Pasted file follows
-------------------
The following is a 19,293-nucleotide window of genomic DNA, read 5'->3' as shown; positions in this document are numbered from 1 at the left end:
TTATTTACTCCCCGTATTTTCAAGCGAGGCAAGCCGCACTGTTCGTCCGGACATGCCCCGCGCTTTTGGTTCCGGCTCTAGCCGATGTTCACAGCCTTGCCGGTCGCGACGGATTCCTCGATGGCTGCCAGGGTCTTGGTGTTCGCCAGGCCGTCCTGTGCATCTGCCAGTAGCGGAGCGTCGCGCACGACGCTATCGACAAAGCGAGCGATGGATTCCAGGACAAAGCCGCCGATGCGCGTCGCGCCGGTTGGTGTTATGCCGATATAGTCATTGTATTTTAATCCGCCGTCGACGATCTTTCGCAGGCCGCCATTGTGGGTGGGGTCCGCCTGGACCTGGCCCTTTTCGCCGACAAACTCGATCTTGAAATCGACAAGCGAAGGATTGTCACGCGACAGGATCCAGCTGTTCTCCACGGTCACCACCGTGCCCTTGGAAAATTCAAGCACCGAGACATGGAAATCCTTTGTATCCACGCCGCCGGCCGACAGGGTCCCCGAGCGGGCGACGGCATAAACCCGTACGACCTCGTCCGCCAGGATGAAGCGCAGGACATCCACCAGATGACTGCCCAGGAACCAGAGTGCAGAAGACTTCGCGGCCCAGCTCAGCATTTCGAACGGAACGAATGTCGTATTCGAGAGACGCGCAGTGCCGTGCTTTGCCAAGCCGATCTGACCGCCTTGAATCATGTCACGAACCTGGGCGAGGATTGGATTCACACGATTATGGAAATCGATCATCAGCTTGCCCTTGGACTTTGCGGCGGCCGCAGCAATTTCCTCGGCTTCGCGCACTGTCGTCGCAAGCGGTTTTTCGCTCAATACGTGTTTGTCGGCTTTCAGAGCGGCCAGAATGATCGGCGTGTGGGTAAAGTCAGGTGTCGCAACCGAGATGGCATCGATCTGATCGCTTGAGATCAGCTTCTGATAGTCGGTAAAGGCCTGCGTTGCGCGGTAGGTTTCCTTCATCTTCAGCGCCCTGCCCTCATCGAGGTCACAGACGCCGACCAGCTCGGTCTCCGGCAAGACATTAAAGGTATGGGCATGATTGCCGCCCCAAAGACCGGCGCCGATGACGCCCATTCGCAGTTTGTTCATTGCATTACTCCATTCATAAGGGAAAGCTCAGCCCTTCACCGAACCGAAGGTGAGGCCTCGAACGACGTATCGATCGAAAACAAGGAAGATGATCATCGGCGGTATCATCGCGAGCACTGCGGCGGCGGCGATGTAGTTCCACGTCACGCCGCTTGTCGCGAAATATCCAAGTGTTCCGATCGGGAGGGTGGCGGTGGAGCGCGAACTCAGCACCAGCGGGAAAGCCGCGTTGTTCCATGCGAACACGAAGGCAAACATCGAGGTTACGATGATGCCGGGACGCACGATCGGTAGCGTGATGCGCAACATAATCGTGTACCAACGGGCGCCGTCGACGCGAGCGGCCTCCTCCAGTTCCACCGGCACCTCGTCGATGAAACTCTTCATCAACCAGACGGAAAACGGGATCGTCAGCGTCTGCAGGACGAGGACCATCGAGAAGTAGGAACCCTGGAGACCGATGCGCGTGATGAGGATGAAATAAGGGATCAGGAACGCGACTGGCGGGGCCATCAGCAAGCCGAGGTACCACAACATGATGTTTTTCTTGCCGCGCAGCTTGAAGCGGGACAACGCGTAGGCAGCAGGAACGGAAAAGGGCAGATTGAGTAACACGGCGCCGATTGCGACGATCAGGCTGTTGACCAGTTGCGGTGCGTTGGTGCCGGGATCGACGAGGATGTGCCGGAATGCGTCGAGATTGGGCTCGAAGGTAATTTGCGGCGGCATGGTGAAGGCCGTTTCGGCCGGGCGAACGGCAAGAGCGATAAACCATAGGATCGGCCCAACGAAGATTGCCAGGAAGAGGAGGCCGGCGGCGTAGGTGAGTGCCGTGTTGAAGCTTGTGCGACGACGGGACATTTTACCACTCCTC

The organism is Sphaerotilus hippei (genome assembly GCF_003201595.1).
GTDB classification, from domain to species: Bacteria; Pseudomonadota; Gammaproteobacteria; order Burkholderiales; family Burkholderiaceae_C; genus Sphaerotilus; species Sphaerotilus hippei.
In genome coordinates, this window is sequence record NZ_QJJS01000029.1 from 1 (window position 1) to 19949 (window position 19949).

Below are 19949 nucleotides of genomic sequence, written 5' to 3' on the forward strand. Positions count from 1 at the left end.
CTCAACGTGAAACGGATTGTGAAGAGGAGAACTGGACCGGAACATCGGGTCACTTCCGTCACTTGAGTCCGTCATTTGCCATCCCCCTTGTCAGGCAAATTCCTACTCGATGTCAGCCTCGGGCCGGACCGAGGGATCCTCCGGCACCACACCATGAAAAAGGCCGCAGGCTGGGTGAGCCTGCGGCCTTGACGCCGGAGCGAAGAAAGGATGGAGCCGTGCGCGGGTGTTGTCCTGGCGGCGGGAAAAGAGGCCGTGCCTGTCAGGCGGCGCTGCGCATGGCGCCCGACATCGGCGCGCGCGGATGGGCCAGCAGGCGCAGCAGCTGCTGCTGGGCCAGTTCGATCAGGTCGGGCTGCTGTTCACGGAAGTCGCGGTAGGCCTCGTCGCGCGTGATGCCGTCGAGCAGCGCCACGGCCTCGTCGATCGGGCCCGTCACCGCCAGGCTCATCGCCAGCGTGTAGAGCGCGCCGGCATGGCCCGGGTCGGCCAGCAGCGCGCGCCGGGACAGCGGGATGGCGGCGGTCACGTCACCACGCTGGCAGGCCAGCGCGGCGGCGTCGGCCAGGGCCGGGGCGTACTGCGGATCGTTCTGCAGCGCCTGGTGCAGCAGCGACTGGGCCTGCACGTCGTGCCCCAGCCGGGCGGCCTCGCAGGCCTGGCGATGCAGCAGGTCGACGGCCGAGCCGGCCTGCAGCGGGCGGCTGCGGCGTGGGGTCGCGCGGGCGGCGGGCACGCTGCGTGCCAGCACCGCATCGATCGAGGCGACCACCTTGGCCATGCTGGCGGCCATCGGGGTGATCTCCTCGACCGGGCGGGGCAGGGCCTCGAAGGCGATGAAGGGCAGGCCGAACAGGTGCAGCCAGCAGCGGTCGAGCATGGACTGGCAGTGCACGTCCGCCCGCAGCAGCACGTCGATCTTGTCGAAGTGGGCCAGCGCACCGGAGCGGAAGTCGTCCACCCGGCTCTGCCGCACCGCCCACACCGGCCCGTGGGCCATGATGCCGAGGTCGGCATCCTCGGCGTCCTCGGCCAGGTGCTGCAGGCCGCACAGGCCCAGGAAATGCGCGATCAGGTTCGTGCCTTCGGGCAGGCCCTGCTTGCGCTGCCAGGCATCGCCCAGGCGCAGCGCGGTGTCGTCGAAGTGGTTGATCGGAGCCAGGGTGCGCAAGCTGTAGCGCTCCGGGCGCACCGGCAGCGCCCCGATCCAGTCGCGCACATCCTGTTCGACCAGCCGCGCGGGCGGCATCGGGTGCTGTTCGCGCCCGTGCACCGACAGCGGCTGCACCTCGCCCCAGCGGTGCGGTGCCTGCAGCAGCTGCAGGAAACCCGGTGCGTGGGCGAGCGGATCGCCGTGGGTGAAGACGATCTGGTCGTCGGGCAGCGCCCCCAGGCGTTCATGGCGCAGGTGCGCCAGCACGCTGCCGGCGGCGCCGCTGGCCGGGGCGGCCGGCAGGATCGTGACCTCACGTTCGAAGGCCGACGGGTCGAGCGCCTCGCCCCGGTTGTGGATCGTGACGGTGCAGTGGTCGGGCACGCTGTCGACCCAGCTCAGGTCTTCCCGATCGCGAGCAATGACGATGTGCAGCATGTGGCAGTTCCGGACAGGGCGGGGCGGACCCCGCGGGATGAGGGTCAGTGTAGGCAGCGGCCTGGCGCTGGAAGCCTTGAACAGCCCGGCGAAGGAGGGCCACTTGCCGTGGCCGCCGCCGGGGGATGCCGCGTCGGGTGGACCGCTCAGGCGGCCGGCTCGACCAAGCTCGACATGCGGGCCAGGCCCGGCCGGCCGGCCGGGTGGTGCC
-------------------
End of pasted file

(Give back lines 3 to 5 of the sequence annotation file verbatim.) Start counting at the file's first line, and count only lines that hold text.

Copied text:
The organism is Sphaerotilus hippei (genome assembly GCF_003201595.1).
GTDB classification, from domain to species: Bacteria; Pseudomonadota; Gammaproteobacteria; order Burkholderiales; family Burkholderiaceae_C; genus Sphaerotilus; species Sphaerotilus hippei.
In genome coordinates, this window is sequence record NZ_QJJS01000029.1 from 1 (window position 1) to 19949 (window position 19949).